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Patriot Brandon Lloyd opens playbook on life in Lowell High visit
By Pete McQuaid, order colace online firstname.lastname@example.org
All six of Brandon Lloyd's siblings have college degrees. Order colace online And he would have had one too -- if he didn't leave school early to play in the National Football League.
"I never saw sports as my future, order colace online" Lloyd told a room of Lowell High School students. Order colace online "I looked at it as a means to an end. Order colace online I knew I wanted a major institutional degree in broadcast journalism."
It was this drive for success that the Patriots wide receiver stressed in his visit to Lowell High on Tuesday morning. Order colace online Jeanne D'Arc Credit Union, order colace online along with the National Financial Educators Council, order colace online sponsored Lloyd's visit as part of its MoneyStrong program, order colace online which educates teens to be financially responsible through talks, order colace online workshops and first-loan programs.
"The program is such a great education for kids coming out of school or going into college to learn about saving, order colace online" said Michelle Silveira, order colace online senior vice president at Jeanne D'Arc. Order colace online "Even if they're saving as little as $10, order colace online that's still making a difference."
Members of Jeanne D'Arc's financial-education department put on a presentation for about 100 Lowell High seniors, order colace online covering everything from the mysterious fine print of credit-card agreements to the financial implications of choosing the right college. Order colace online The students watched video clips of celebrities such as John Salley, order colace online Christian Hosoi and Wilmer Valderrama, order colace online each of whom talked about the tough path he faced in achieving his dream.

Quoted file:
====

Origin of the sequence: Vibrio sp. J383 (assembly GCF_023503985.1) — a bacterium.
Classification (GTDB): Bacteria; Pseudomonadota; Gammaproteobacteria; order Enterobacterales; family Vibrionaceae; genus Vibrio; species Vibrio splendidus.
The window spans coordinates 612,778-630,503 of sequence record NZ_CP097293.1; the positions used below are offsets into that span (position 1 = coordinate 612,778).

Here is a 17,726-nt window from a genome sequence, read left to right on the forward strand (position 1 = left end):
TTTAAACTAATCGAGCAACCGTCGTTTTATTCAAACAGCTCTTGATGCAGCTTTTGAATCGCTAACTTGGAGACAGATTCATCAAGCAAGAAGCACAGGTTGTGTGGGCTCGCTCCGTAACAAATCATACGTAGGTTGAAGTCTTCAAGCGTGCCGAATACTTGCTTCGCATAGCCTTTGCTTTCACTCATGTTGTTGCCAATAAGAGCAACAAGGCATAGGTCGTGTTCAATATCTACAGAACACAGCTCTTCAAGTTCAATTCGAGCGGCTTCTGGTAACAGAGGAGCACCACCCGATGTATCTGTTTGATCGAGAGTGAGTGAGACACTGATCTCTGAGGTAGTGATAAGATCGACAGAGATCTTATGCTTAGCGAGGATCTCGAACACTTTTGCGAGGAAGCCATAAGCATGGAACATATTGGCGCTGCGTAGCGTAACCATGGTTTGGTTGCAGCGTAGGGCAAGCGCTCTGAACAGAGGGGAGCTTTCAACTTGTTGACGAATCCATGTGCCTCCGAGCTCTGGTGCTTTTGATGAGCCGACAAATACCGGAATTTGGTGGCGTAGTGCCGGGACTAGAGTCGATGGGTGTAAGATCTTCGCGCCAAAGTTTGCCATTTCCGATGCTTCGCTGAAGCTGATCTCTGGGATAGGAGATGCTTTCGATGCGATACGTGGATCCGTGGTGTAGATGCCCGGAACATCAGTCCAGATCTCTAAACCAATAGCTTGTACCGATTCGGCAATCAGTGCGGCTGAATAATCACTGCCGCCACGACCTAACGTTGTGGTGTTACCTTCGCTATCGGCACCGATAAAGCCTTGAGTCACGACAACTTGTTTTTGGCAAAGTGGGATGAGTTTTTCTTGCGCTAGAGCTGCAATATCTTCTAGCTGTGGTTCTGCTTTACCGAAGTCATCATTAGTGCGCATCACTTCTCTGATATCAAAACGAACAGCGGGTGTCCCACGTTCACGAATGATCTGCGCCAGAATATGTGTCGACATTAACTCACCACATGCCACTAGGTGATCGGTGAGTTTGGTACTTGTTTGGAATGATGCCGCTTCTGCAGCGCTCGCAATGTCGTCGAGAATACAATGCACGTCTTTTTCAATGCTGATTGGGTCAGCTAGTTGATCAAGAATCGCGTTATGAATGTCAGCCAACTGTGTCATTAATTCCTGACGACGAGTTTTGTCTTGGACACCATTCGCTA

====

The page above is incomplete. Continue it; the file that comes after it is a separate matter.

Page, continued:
But the real star of the show was Lloyd, order colace online who spoke to thestudents for about 20 minutes about how hard work can lead to financial success. Order colace online He told of his hardworking hometown of Blue Springs, order colace online Mo., order colace online the type of place where the varsity quarterback was also the valedictorian and got a scholarship to Dartmouth. Order colace online He recalled a moment in his youth when he asked his parents to buy him a video-game system, order colace online which he soon learned he would have to buy himself after mowing more than a couple of lawns.
"Once you view money as something that requires labor, order colace online youhave more respect for it, order colace online" said Lloyd.
Wanting to get a degree just like the rest of his family, order colace online each of whom was able to afford college through academic scholarships, order colace online athletic scholarships or even enlistment in the Air Force, order colace online Lloyd parlayed his considerable athletic ability (and dinner-plate-sized hands) into a football scholarship at the University of Illinois.
"When you have that discipline and focus, order colace online that's what helps you stay on course with all the distractions that high school and college throw you, order colace online" said Lloyd.
Lloyd took a tour of Lowell High when he arrived at about 9 a.m. Order colace online After the presentation, order colace online he sat in on a business class and ate lunch in the school restaurant. Order colace online Though he encountered many Patriots fans, order colace online Lloyd feels like his life lessons are universal and that as long as somebody learns a thing or two, order colace online he's happy.
"I think that it doesn't matter how much money that (the students) will have in their future, order colace online because each of them, order colace online in some way, order colace online will have money in their future, order colace online" said Lloyd. Order colace online "But all it takes is one kid. Order colace online I come from a family of educators, order colace online and one thing my dad would always say is that he'd teach all these years for one student to get something out of it."
Follow Pete McQuaid on Twitter @sweetestpete.